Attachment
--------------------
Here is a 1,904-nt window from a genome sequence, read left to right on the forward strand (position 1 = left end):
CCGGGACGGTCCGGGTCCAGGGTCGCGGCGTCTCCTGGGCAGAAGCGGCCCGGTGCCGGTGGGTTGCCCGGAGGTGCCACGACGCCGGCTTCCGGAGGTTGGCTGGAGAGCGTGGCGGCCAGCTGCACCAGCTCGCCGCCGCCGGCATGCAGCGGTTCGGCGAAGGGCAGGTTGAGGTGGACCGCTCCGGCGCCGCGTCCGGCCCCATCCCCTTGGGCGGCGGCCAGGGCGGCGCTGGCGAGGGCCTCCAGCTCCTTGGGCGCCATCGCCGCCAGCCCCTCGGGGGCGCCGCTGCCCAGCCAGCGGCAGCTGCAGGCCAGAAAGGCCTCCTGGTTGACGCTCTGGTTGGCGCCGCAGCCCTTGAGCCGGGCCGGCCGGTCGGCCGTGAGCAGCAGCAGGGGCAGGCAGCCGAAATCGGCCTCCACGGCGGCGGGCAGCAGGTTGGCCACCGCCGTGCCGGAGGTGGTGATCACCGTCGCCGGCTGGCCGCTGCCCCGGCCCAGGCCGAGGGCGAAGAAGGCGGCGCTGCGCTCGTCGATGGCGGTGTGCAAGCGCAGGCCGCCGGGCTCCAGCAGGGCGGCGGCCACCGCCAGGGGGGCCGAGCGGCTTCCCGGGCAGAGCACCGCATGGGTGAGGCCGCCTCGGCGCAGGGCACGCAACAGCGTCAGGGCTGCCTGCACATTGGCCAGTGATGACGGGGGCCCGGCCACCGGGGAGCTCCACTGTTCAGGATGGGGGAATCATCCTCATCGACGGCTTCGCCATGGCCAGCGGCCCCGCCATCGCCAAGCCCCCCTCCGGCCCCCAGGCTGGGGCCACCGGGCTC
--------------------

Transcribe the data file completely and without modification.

Here is a 1,904-nt window from a genome sequence, read left to right on the forward strand (position 1 = left end):
CCGGGACGGTCCGGGTCCAGGGTCGCGGCGTCTCCTGGGCAGAAGCGGCCCGGTGCCGGTGGGTTGCCCGGAGGTGCCACGACGCCGGCTTCCGGAGGTTGGCTGGAGAGCGTGGCGGCCAGCTGCACCAGCTCGCCGCCGCCGGCATGCAGCGGTTCGGCGAAGGGCAGGTTGAGGTGGACCGCTCCGGCGCCGCGTCCGGCCCCATCCCCTTGGGCGGCGGCCAGGGCGGCGCTGGCGAGGGCCTCCAGCTCCTTGGGCGCCATCGCCGCCAGCCCCTCGGGGGCGCCGCTGCCCAGCCAGCGGCAGCTGCAGGCCAGAAAGGCCTCCTGGTTGACGCTCTGGTTGGCGCCGCAGCCCTTGAGCCGGGCCGGCCGGTCGGCCGTGAGCAGCAGCAGGGGCAGGCAGCCGAAATCGGCCTCCACGGCGGCGGGCAGCAGGTTGGCCACCGCCGTGCCGGAGGTGGTGATCACCGTCGCCGGCTGGCCGCTGCCCCGGCCCAGGCCGAGGGCGAAGAAGGCGGCGCTGCGCTCGTCGATGGCGGTGTGCAAGCGCAGGCCGCCGGGCTCCAGCAGGGCGGCGGCCACCGCCAGGGGGGCCGAGCGGCTTCCCGGGCAGAGCACCGCATGGGTGAGGCCGCCTCGGCGCAGGGCACGCAACAGCGTCAGGGCTGCCTGCACATTGGCCAGTGATGACGGGGGCCCGGCCACCGGGGAGCTCCACTGTTCAGGATGGGGGAATCATCCTCATCGACGGCTTCGCCATGGCCAGCGGCCCCGCCATCGCCAAGCCCCCCTCCGGCCCCCAGGCTGGGGCCACCGGGCTC